The Honolulu Press summarized the great expectations surrounding the tour. Referencing the organizers of the 1931 tour, Herb Hunter, they wrote in January 1934 that:

“Hunter doesn’t have a title or a uniform, or a lot of aides, but he has done more, probably, than a dozen ambassadors, brass hats, or dignitaries to create goodwill and understanding between Japan and the United States… a couple of clouts by Babe Ruth over the fence in a Tokyo ballpark will do more to cement goodwill between our nations than all the bowing and scraping of all the diplomats who ever wore silk hats.”

Doc Adams of the Honolulu Press. Janurary 1934

It wasn’t merely the news media who, looking for a dramatic story, would make such grandiose claims. After all, as Ambassador Grew himself would note in his diary on November 6th, 1934, “Babe Ruth…is a great deal more effective Ambassador than I could ever be.”

From left: tour organizer Matsutaro Shoriki, US Ambassador Grew, Connie Mack, (unidentified), and Babe Ruth himself.

Babe Ruth’s Whirlwind Tour

Those ambassadorial feats went as follows.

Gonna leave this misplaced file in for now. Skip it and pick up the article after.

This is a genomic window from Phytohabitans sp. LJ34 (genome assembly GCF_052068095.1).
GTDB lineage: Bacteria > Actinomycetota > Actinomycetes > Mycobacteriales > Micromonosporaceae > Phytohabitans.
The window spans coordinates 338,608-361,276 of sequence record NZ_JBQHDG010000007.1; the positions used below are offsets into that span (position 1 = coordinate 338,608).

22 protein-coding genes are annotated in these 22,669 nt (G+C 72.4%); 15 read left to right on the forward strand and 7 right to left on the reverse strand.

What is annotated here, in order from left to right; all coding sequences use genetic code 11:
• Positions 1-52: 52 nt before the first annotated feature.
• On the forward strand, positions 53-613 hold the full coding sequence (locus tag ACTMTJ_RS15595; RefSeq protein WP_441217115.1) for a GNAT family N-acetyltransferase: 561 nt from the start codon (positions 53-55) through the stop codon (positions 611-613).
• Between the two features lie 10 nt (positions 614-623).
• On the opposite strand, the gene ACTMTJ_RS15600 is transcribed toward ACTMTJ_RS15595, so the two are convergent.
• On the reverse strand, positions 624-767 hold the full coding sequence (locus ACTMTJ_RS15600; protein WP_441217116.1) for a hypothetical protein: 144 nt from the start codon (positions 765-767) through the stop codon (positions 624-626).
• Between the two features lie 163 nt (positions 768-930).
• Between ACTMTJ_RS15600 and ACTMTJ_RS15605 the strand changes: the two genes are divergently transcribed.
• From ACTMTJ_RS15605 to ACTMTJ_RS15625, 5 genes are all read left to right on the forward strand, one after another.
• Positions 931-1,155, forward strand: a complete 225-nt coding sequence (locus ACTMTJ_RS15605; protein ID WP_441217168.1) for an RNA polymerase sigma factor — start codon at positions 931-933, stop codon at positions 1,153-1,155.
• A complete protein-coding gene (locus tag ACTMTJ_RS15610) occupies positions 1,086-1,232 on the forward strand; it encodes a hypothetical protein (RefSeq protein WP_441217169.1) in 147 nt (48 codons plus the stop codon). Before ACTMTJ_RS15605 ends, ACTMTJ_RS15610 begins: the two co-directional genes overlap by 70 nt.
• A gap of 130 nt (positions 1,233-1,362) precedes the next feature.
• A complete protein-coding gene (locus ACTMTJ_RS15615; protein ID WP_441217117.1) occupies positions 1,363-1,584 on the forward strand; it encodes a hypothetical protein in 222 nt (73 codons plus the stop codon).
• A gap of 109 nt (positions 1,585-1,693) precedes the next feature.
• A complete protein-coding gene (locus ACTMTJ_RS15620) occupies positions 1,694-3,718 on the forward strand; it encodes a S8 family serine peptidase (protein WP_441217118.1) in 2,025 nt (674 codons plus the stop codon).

The five thousand fans assembled in welcome at Pier 4 in Yokohama were merely the tip of a massive iceberg of public support. The Herald Tribune of New York announcemed that on the same day, “100,000 Acclaim Ruth at Tokio, Halting Traffic to Pay Tribute,”; this may actually have actually underestimated those who assembled to grab a glimpse of the arriving American All-Stars.

After an arrival ceremony on the Empress of Japan featuring the Governor of Kanagawa Prefecture and the Mayor of Yokohama, the ballplayers and their entourage headed to Tokyo by train. There, the sheer number of well-wishers that gathered to meet then at Tokyo Station prevented the All-Stars from being able to exit their train until police cleared the platform. When they were finally able to get through the masses of people there to see them, the All-Stars boarded open limousines, and proceeded on a wild motor parade through Tokyo, stopping near the imperial palace for a brief symbolic greeting towards the home of Emperor Hirohito. (The Emperor did not in fact appear to greet them, despite what some histories have erroneously stated).